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**bobbym****Administrator**- From: Bumpkinland
- Registered: 2009-04-12
- Posts: 97,344

Sometimes you might call t =0 today for instance. You could run the equation back to t=-3. That would be 3 days ago. The variable can take negative values.

**In mathematics, you don't understand things. You just get used to them.**

**If it ain't broke, fix it until it is.**

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**EbenezerSon****Member**- Registered: 2013-07-04
- Posts: 487

Is a member trying to indicate that a number in a principal square root must have only one answer?

For instance, if 9 is in a principal square root, must it have only one answer 3?

If I am getting him wrong please correct.

Thanks.

How do you do Bobbym?

I know only one thing - that is that I know nothing

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**EbenezerSon****Member**- Registered: 2013-07-04
- Posts: 487

The fellow's post is at #38.

What is the subtle difference between, a square root and a principal square root?

Thanks.

I know only one thing - that is that I know nothing

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**bobbym****Administrator**- From: Bumpkinland
- Registered: 2009-04-12
- Posts: 97,344

Hi;

The unique nonnegative square root of a nonnegative real number. For example, the principal square root of 9 is 3, although both -3 and 3 are square roots of 9.

**In mathematics, you don't understand things. You just get used to them.**

**If it ain't broke, fix it until it is.**

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**EbenezerSon****Member**- Registered: 2013-07-04
- Posts: 487

So if I am grasping it now, the principal square of a number produces only positive number.

Therefore, the principal square root always infers a positive number.

Am I right?

Please confirm.

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**EbenezerSon****Member**- Registered: 2013-07-04
- Posts: 487

Hi,

Please produce both the principal and the square root signs. So I will know thew properly

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**bobbym****Administrator**- From: Bumpkinland
- Registered: 2009-04-12
- Posts: 97,344

Therefore, the principal square root always infers a positive number.

I would say yes.

**In mathematics, you don't understand things. You just get used to them.**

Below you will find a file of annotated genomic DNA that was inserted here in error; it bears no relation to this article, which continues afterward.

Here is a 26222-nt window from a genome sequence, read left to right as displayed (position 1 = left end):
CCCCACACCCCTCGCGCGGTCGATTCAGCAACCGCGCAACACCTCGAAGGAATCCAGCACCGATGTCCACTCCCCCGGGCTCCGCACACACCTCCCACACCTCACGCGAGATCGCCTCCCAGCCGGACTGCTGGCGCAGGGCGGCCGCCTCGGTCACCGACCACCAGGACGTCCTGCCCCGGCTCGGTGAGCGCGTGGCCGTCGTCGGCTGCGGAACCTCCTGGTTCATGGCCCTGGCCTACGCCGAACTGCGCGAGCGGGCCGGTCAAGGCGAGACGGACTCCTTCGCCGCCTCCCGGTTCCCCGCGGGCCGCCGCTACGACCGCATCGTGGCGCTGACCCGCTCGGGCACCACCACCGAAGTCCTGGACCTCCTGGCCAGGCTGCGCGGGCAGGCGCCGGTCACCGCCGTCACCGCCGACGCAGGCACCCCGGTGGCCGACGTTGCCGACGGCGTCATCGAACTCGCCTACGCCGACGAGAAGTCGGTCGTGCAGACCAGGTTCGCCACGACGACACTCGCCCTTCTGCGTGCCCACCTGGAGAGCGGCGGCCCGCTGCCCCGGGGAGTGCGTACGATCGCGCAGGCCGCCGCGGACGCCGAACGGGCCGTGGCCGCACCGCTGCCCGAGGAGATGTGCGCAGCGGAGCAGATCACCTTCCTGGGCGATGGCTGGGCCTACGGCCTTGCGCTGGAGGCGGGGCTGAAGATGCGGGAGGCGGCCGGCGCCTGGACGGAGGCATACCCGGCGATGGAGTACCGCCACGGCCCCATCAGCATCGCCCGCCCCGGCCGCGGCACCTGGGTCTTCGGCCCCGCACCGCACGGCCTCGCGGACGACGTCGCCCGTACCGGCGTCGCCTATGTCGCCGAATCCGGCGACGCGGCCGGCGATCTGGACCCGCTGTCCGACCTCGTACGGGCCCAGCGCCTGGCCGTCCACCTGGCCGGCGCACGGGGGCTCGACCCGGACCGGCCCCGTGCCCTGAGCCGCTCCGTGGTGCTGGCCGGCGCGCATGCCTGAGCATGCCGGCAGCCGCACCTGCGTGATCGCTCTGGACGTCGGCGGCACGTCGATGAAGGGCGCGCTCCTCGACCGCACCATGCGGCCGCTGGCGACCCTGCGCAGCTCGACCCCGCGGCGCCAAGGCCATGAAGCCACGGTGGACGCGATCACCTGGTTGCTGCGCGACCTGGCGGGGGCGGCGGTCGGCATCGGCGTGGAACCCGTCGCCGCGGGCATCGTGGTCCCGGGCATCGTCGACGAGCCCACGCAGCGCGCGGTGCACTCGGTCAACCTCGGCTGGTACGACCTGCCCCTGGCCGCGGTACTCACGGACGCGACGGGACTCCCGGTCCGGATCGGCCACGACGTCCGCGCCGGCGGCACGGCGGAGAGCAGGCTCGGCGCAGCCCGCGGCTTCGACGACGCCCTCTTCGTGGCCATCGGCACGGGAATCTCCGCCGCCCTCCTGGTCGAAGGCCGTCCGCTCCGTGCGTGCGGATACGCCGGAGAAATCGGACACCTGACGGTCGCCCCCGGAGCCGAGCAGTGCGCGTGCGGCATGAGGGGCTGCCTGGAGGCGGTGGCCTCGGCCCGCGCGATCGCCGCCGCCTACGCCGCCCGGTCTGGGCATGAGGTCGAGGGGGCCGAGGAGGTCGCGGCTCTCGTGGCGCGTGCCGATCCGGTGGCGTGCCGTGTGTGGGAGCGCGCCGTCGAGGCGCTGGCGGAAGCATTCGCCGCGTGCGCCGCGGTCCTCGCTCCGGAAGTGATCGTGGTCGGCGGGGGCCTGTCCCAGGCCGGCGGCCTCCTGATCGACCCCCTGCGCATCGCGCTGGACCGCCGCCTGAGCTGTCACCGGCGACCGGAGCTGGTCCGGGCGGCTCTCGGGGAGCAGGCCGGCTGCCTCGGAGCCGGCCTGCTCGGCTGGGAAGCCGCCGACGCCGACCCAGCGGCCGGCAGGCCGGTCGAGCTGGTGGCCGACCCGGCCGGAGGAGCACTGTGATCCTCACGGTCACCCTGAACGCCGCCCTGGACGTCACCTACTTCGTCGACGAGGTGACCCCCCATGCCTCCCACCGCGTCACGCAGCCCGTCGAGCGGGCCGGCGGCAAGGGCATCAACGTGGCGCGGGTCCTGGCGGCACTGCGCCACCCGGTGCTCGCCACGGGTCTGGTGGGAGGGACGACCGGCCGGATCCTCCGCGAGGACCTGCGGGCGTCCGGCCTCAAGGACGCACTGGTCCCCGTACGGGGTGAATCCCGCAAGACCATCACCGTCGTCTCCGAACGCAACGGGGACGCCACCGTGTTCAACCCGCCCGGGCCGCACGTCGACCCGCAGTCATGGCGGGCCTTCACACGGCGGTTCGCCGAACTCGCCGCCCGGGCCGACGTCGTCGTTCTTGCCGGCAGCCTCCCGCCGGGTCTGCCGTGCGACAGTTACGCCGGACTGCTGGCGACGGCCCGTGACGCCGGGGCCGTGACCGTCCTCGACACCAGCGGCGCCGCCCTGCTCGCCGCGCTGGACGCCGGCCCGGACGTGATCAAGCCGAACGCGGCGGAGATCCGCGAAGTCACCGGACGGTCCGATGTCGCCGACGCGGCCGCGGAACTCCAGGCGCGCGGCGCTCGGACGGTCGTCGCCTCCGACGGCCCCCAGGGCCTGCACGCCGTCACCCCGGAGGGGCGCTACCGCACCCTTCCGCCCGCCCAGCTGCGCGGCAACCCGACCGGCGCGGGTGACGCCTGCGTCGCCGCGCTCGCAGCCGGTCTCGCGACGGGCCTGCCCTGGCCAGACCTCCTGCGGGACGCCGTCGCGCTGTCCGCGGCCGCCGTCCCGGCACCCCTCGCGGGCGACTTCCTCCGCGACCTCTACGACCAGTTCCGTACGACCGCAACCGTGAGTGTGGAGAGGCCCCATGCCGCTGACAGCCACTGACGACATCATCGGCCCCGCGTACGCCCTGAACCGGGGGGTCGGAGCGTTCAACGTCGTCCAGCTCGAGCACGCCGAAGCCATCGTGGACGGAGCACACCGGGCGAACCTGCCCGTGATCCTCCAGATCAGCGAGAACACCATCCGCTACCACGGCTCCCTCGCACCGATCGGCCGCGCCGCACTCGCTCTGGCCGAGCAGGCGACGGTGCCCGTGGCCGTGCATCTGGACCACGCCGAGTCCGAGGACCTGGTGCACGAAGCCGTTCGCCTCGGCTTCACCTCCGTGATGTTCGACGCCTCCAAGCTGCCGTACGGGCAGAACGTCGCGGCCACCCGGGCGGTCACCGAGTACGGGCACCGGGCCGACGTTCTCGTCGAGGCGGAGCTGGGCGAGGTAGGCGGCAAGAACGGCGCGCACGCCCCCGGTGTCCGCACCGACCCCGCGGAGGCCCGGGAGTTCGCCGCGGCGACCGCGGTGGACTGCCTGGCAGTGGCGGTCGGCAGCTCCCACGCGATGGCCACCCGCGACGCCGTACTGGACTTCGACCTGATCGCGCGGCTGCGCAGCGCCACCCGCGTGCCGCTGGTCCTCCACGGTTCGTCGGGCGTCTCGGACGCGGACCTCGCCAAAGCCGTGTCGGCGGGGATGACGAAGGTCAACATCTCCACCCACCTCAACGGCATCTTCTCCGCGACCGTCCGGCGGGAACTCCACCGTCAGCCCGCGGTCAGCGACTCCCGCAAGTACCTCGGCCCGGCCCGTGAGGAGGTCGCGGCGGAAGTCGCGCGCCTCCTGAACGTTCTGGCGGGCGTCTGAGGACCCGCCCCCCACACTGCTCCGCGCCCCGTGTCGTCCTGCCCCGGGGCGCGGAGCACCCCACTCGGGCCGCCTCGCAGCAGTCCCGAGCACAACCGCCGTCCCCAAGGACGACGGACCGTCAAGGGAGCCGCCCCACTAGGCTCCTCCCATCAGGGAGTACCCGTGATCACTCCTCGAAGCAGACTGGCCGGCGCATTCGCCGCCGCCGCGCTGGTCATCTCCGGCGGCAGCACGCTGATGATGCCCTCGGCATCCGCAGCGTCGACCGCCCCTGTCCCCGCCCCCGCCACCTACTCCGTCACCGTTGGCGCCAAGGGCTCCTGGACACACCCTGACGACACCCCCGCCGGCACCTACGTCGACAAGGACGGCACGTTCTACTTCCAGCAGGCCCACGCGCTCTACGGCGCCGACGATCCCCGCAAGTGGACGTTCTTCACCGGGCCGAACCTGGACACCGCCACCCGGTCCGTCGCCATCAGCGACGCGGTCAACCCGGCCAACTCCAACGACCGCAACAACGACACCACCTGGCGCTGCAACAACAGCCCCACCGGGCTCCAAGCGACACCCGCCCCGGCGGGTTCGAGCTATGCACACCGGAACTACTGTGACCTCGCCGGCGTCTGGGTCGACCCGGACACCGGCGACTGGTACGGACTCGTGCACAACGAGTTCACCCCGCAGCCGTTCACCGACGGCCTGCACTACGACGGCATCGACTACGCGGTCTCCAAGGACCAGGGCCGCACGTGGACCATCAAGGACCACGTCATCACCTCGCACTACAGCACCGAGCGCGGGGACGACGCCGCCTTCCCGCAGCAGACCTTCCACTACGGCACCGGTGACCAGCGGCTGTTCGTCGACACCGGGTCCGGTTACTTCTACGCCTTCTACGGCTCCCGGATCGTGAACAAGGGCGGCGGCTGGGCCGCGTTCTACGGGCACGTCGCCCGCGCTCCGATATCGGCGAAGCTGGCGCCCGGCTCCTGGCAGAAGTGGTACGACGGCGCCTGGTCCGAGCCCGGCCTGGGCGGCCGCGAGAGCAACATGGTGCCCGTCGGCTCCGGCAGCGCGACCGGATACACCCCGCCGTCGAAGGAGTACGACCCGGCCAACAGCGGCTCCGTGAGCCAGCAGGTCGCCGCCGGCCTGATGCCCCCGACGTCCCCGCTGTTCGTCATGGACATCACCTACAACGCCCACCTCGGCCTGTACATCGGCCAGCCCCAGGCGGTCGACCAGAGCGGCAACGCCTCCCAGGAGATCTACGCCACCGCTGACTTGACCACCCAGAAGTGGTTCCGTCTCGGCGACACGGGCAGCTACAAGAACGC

**If it ain't broke, fix it until it is.**

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**EbenezerSon****Member**- Registered: 2013-07-04
- Posts: 487

Hi,

I have browsed the link you provided, but couldn't distinguish the principal square root sign from the square root sign.

Some help.

I know only one thing - that is that I know nothing

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**anonimnystefy****Real Member**- From: Harlan's World
- Registered: 2011-05-23
- Posts: 15,937

The square root sign

is usually used to indicate the principle square root of a number.Here lies the reader who will never open this book. He is forever dead.

Taking a new step, uttering a new word, is what people fear most. ― Fyodor Dostoyevsky, Crime and Punishment

The knowledge of some things as a function of age is a delta function.

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**bobbym****Administrator**- From: Bumpkinland
- Registered: 2009-04-12
- Posts: 97,344

Hi;

Yep, that means positive root only.

**In mathematics, you don't understand things. You just get used to them.**

**If it ain't broke, fix it until it is.**

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**EbenezerSon****Member**- Registered: 2013-07-04
- Posts: 487

Okay, what name do we give to a negative square root of a number? Since the positive root number has a name.

Thanks in advance.

I know only one thing - that is that I know nothing

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**bobbym****Administrator**- From: Bumpkinland
- Registered: 2009-04-12
- Posts: 97,344

They are called complex or imaginary numbers.

**In mathematics, you don't understand things. You just get used to them.**

**If it ain't broke, fix it until it is.**

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**EbenezerSon****Member**- Registered: 2013-07-04
- Posts: 487

Okay, finally finally.

If I am getting

the whole thing, The square root of 9 is 3 and -3.

the 3 is the prıncipal square root whereas the negative square root -3 is complex or imaginary square root, am I correct?

Please confirm.

I know only one thing - that is that I know nothing

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**bobbym****Administrator**- From: Bumpkinland
- Registered: 2009-04-12